I do not teach stick welding. Although stick welding is very versatile, cheap, and makes really strong welds, it’s hard to learn, it creates fumes unhealthy for an indoor shop, and it’s overkill for what we’re usually doing (it’s best for steel 3/16” thick or above—which gets really heavy very quickly). Stick is mostly used for structural welding: building bridges, building buildings, and shipbuilding. Check out the welding classes at LA Trade Tech.
What’s the deal with open shop?
Open shop is a good time to work on your own projects with some supervision. It is not lesson time, but I’ll be available to answer questions, particularly if they relate to a matter of safety or tool usage. You must have taken intro welding with me and signed a waiver.
What’s your refund policy?
Classes are refundable (minus a $25 deposit) one week out from the start of the class. Classes are half refundable 72 hours from the start of the class. Classes are not refundable after that. Additionally, classes are not refundable after the first session of a multi-session class. Though if you sign up for a multisession class and miss one, sign up for an open session and I’ll try to cover anything you might have missed.
What about canceling classes?
I hate to cancel classes, but MMW reserves the right to cancel classes for underenrollment. It’s partially a matter of money, but more so, it’s a matter of class experience. Classes are more fun and informative when there are more people in the class. Not only do other people add more energy, they also ask questions you didn’t think of right then. Generally, I’ll need two people in the intermediates and four in the intro classes.
What should I bring or wear to my first class?
You should wear all natural fibers clothes (cotton, wool, leather) in long sleeves and pants, with no holes for sparks to get down. Additionally, you should wear all leather or canvas shoes. Things like cowboy boots, Vans, Converse are great. No running shoes or mesh or synthetics. Definitely no Crocs, comfortable as they might be.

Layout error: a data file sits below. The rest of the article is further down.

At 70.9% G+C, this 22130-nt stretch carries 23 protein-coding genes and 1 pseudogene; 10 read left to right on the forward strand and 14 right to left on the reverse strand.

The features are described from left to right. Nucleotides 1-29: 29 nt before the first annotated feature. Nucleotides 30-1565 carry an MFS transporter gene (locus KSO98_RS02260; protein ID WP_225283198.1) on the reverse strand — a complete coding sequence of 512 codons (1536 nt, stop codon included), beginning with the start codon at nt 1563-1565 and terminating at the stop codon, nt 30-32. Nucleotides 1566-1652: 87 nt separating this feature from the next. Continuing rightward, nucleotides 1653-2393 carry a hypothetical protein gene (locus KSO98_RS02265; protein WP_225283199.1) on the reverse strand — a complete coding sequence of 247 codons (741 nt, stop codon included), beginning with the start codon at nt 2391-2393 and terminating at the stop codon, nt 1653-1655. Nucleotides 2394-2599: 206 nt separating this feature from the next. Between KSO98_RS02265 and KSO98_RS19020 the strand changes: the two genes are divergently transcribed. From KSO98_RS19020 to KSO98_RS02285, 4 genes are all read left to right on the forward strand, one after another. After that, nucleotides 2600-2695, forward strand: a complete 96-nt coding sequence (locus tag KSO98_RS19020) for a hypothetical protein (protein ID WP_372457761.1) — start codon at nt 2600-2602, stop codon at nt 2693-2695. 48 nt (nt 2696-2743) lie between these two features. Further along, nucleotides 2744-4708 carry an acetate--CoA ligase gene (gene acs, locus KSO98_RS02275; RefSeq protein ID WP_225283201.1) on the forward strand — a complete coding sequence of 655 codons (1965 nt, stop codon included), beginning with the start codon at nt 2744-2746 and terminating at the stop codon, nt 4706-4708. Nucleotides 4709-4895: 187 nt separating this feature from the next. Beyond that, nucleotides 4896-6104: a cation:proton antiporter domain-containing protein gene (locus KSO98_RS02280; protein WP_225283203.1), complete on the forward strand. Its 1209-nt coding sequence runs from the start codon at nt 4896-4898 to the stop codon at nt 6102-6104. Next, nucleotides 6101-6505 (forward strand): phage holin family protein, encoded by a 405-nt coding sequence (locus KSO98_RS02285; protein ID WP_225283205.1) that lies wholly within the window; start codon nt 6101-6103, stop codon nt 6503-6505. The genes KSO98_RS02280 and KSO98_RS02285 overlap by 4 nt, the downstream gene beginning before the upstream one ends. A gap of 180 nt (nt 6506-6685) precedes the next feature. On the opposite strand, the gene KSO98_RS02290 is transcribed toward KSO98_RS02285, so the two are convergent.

Feel free to bring your own sunscreen and safety glasses, though I’ll have off-brands available for you. Yes, my sunscreen makes you smell like pina colada. And I like it that way.
All the other safety stuff (helmets, gloves, etc) are provided. None of the other classes require that you bring anything to the first class. Second class maybe, but that’ll be discussed in class.
Where can I buy steel (or this or that)?
Check the resources page.
Who can sign up for the classes?
Everyone is welcome to join the classes (provided they are 16 years old). I have taught people from age 14 to 76 how to weld, although the older students often have issues of being able to see well while MIG welding. The welding helmet has a very dark lens and it can be difficult for people who have trouble with things like night-driving or low-light vision. Other than that disclaimer, come on down.
I should also mention once again that these classes are not designed for people looking to become professional, structural welders. That usually requires training and certification using stick welders, which I do not teach. These classes are designed for amateurs, craftsmen, DIY-types, artists, and enthusiasts. People who’ve always loved working with their hands and want to add metalworking to the arsenal.
Do you offer private lessons?
You bet. Give me a call or shoot me an email and we can set something up. Cost is $60/hr solo, and drops $5/hr per additional person (2 people=$55/hr, 3/$50, 4/$45, 5/$40, 6/$35). $80/hr for TIG. A non-refundable deposit of 25% will be required to reserve the shop time.